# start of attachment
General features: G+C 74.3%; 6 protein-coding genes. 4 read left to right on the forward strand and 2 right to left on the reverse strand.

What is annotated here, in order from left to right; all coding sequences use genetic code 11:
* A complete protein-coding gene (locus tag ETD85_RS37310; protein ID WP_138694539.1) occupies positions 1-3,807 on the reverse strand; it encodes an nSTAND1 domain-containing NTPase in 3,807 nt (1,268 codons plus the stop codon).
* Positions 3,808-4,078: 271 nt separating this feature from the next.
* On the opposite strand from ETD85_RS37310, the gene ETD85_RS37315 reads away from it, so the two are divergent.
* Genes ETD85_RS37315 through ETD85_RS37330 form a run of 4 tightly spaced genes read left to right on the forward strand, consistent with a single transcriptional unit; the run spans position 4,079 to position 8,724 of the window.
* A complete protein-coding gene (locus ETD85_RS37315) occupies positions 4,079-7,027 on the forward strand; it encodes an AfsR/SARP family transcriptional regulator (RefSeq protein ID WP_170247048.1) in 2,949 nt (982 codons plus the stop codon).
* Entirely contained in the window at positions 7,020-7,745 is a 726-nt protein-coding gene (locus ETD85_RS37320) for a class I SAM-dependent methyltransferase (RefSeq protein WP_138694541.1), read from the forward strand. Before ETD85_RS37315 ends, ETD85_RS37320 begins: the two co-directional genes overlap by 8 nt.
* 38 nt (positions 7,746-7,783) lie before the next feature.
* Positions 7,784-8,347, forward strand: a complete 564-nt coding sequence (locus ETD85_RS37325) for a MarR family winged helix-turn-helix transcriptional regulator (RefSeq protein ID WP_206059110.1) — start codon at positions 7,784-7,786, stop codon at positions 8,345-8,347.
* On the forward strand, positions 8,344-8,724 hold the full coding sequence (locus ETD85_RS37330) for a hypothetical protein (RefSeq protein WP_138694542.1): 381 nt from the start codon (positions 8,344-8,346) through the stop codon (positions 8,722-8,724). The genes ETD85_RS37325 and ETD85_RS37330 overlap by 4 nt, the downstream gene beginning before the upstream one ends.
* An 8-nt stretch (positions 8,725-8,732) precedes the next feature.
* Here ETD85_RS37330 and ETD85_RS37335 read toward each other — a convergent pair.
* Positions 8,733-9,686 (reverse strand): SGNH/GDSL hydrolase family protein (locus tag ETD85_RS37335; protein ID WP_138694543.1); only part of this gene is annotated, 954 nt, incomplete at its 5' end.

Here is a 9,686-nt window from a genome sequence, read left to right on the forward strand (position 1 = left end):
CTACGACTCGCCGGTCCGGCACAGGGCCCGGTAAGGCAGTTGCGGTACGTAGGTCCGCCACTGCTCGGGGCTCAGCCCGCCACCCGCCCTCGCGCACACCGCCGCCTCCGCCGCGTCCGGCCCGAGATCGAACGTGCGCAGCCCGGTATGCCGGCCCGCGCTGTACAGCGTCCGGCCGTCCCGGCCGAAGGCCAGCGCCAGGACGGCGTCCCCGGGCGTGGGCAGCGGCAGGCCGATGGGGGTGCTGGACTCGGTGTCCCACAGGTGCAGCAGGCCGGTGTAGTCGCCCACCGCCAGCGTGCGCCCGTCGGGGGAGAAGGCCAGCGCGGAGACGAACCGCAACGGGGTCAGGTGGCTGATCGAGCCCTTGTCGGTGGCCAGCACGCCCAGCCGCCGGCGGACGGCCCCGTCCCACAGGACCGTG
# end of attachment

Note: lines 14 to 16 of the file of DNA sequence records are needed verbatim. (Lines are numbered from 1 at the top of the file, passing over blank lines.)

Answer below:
* Positions 8,733-9,686 (reverse strand): SGNH/GDSL hydrolase family protein (locus tag ETD85_RS37335; protein ID WP_138694543.1); only part of this gene is annotated, 954 nt, incomplete at its 5' end.

Here is a 9,686-nt window from a genome sequence, read left to right on the forward strand (position 1 = left end):
CTACGACTCGCCGGTCCGGCACAGGGCCCGGTAAGGCAGTTGCGGTACGTAGGTCCGCCACTGCTCGGGGCTCAGCCCGCCACCCGCCCTCGCGCACACCGCCGCCTCCGCCGCGTCCGGCCCGAGATCGAACGTGCGCAGCCCGGTATGCCGGCCCGCGCTGTACAGCGTCCGGCCGTCCCGGCCGAAGGCCAGCGCCAGGACGGCGTCCCCGGGCGTGGGCAGCGGCAGGCCGATGGGGGTGCTGGACTCGGTGTCCCACAGGTGCAGCAGGCCGGTGTAGTCGCCCACCGCCAGCGTGCGCCCGTCGGGGGAGAAGGCCAGCGCGGAGACGAACCGCAACGGGGTCAGGTGGCTGATCGAGCCCTTGTCGGTGGCCAGCACGCCCAGCCGCCGGCGGACGGCCCCGTCCCACAGGACCGTG